This remarkable garden, created from a barren quarry, was recently praised to the heavens by Monty Don in his TV series on Italian Gardens. Monty Don is nicenesss rolled into a ball; he’s also knowledgable and charming and yet his programmes on foreign gardens (first the world, now Italy) have tended to fall flat. The reason, I think, is that he is so uncritical, so flattering, so easily impressed.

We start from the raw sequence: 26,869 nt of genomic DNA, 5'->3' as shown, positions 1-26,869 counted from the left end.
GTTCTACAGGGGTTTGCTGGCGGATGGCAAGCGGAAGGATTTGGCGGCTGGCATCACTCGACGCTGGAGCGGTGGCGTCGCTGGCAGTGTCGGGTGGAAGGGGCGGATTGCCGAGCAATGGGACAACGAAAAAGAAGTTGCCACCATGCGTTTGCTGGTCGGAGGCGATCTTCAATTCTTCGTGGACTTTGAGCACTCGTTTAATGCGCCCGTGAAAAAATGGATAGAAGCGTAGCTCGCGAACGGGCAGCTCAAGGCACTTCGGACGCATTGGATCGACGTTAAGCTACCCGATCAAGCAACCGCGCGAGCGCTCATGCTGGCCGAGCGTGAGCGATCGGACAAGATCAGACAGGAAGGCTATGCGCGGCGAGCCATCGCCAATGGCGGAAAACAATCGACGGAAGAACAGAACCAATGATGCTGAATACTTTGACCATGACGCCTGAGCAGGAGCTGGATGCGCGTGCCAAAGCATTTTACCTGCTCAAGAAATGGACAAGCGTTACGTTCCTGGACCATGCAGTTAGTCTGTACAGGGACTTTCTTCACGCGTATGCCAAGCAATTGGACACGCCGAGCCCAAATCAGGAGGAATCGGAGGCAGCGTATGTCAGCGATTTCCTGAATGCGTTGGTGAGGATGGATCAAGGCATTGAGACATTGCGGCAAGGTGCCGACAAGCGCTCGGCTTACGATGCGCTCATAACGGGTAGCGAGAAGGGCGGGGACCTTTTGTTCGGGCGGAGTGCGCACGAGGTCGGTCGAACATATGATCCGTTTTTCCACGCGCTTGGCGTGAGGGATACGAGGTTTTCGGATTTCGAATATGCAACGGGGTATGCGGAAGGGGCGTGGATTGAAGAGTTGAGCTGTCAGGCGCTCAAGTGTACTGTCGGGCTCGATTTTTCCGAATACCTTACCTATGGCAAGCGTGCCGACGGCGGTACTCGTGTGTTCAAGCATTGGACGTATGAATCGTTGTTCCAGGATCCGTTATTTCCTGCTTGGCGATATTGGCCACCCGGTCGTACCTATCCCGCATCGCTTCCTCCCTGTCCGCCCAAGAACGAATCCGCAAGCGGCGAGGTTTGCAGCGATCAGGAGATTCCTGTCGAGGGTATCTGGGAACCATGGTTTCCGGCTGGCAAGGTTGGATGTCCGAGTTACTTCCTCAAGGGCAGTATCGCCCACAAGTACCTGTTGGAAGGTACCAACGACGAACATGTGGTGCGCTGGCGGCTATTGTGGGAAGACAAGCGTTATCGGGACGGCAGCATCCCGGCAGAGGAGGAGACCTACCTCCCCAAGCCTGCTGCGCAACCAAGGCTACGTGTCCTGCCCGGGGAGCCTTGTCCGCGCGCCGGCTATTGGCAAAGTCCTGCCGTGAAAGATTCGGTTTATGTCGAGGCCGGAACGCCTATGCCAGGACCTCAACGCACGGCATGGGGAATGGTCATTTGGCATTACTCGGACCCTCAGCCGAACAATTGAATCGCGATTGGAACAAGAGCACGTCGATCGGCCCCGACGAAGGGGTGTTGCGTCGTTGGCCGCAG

I visited La Mortella in October 2009, shortly before Lady Walton’s death. La Mortella has been described as the best exotic garden in Italy and I wanted to see if it was as good as that other great exotic garden, La Mortola, created by Sir Thomas Hanbury fifty years before the Waltons started work on their garden. There’s no doubt that it was a magnificent achievement to make this garden out of nothing and Russell Page’s planting, now 50 years old, has produced some magnificent specimens. But that’s as far as the hyperbole goes. The setting is poor. The outlook is grim suburbia with the sea in the far distance- very inferior to the gardens on neighbouring Capri and nothing to compare with La Mortola. And then, when you’ve climbed to the top, you come across a truly hideous creation, which they have incongruously named Glorieta. My photo gives you some idea of its ghastliness, but you really have to be there and see it from every angle to appreciate how truly awful it is. Monty would have made a much more interesting programme if he had put down his book of superlatives for a moment and spoken about the garden with a little more objectivity.